Reviews in Fish Biology and Fisheries

, Volume 22, Issue 2, pp 499–508

Temperature-dependent feeding interactions between two invasive fishes competing through interference and exploitation

  • Dalmas O. Oyugi
  • Julien Cucherousset
  • J. Robert Britton
Research Paper

DOI: 10.1007/s11160-011-9243-5

Cite this article as:
Oyugi, D.O., Cucherousset, J. & Robert Britton, J. Rev Fish Biol Fisheries (2012) 22: 499. doi:10.1007/s11160-011-9243-5


Context-dependent ecological interactions between invasive species are important in determining the outcomes of their introductions. The consequences of competitive interactions between the Nile tilapia Oreochromis niloticus (interference competitor) and common carp Cyprinus carpio (exploitative competitor) were investigated here across a temperature gradient (20–28°C). These highly invasive fish are now present in many regions where populations increasingly coexist, inducing trophic interactions and niche overlaps. Experimental feeding and growth trials revealed the feeding rate (items s−1) and specific growth rate (% day−1) of these fishes were not significantly different at 24°C, but were significantly higher for C. carpio at 20°C and significantly higher for O. niloticus at 28°C. An additional experiment completed at 24°C revealed that O. niloticus rapidly form hierarchies, where dominant fish monopolise food resources through interference, resulting in their faster growth. Introductions of 1 and 3 C. carpio (an exploitative competitor) into the hierarchy had no effect on this food monopolisation as carp were excluded through aggression. The addition of 6 C. carpio did, however, significantly reduce the food intake of the dominant tilapia. This was due to increased exploitative competition rather than breaking of the hierarchy. The effect of adding 3 O. niloticus was similar to 6 C. carpio, suggesting inter- and intra-specific competitive strength was similar. These findings suggest when populations co-exist, temperature-dependent feeding interactions may result in the competitive exclusion of C. carpio through the aggressive interference by O. niloticus, potentially influencing invasion outcomes.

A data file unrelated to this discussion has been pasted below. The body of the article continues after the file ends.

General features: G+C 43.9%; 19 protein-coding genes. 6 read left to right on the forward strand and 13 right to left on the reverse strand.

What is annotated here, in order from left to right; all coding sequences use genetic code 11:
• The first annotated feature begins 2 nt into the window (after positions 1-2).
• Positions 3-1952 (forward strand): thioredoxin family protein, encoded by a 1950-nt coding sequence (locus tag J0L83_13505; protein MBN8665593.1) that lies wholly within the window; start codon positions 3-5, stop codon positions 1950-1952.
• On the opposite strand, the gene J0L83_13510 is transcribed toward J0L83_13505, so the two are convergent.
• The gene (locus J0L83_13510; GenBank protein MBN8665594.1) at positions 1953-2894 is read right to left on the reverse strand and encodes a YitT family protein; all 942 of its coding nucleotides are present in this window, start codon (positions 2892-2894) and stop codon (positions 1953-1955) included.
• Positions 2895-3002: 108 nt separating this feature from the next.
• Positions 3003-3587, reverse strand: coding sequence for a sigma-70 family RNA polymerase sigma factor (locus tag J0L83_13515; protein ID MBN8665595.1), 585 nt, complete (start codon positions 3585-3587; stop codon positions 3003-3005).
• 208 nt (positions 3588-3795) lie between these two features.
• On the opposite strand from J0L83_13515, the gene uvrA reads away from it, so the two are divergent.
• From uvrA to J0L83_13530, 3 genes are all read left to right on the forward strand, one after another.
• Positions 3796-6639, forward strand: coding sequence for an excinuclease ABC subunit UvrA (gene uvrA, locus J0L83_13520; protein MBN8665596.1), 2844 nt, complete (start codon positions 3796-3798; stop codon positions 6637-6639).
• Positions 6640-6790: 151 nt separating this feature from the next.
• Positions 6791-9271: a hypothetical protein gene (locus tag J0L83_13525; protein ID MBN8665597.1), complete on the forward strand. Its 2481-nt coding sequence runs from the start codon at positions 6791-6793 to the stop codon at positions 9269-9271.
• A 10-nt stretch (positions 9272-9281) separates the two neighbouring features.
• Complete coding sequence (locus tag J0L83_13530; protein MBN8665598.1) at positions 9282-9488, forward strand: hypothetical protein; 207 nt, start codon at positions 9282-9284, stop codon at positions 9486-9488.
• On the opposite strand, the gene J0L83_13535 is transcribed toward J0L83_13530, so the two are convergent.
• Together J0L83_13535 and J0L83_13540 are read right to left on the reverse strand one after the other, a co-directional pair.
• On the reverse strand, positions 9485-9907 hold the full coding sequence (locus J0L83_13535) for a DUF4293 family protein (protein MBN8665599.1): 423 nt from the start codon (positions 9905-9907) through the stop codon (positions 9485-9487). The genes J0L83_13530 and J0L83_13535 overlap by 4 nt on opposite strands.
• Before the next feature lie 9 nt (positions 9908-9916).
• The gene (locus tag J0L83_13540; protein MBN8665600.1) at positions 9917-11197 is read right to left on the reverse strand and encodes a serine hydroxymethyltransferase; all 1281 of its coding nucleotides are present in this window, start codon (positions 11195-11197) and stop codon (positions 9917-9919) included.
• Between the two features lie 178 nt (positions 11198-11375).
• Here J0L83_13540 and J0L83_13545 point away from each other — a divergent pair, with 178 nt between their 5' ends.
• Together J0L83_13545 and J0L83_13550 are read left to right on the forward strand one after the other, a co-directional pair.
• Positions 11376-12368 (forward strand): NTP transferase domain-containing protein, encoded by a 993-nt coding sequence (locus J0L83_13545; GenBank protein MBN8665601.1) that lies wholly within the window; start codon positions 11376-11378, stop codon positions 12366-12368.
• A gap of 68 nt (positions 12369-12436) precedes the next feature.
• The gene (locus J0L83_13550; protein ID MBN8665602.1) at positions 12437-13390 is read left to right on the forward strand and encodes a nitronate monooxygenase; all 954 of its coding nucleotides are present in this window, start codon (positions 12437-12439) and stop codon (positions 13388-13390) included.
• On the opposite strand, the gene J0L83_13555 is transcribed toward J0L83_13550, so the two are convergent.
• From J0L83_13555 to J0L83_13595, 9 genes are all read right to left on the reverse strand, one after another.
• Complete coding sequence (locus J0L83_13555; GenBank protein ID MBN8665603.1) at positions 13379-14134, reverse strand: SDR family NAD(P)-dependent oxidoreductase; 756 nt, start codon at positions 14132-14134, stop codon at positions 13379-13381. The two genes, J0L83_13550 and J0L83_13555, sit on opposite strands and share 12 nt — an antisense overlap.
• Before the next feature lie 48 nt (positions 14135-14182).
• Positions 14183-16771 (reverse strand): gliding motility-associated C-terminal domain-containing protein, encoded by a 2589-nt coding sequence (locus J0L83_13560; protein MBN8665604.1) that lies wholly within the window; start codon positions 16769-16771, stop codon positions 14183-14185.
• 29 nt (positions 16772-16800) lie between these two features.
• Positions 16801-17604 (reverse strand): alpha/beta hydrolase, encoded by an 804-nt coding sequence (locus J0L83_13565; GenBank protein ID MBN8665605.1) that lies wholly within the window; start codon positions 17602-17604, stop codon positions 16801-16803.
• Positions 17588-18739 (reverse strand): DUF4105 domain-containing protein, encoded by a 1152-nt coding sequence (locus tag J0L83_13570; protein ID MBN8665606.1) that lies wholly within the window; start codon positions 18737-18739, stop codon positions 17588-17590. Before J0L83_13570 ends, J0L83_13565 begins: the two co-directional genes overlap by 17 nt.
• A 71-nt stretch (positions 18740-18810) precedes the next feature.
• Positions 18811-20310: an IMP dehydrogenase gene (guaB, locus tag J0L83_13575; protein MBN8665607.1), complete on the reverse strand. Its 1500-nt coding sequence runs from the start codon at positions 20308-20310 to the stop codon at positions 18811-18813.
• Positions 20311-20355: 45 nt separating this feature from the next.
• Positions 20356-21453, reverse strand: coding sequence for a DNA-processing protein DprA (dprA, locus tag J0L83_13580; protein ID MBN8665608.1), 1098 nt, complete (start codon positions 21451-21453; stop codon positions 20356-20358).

Oreochromis niloticus Cyprinus carpio Specific growth rate Interspecific competition Intraspecific competition 

Copyright information

© Springer Science+Business Media B.V. 2011

Authors and Affiliations

  • Dalmas O. Oyugi
    • 1
    • 2
  • Julien Cucherousset
    • 2
    • 3
    • 4
  • J. Robert Britton
    • 2
  1. 1.School of Biological SciencesUniversity of NairobiNairobiKenya
  2. 2.Centre for Conservation Ecology and Environmental Change, School of Applied SciencesBournemouth UniversityFern Barrow, PooleUK
  3. 3.CNRS, UPS, ENFA, UMR5174 EDB (Laboratoire Évolution et Diversité Biologique)ToulouseFrance
  4. 4.Université de Toulouse, UPS, UMR5174 EDBToulouseFrance

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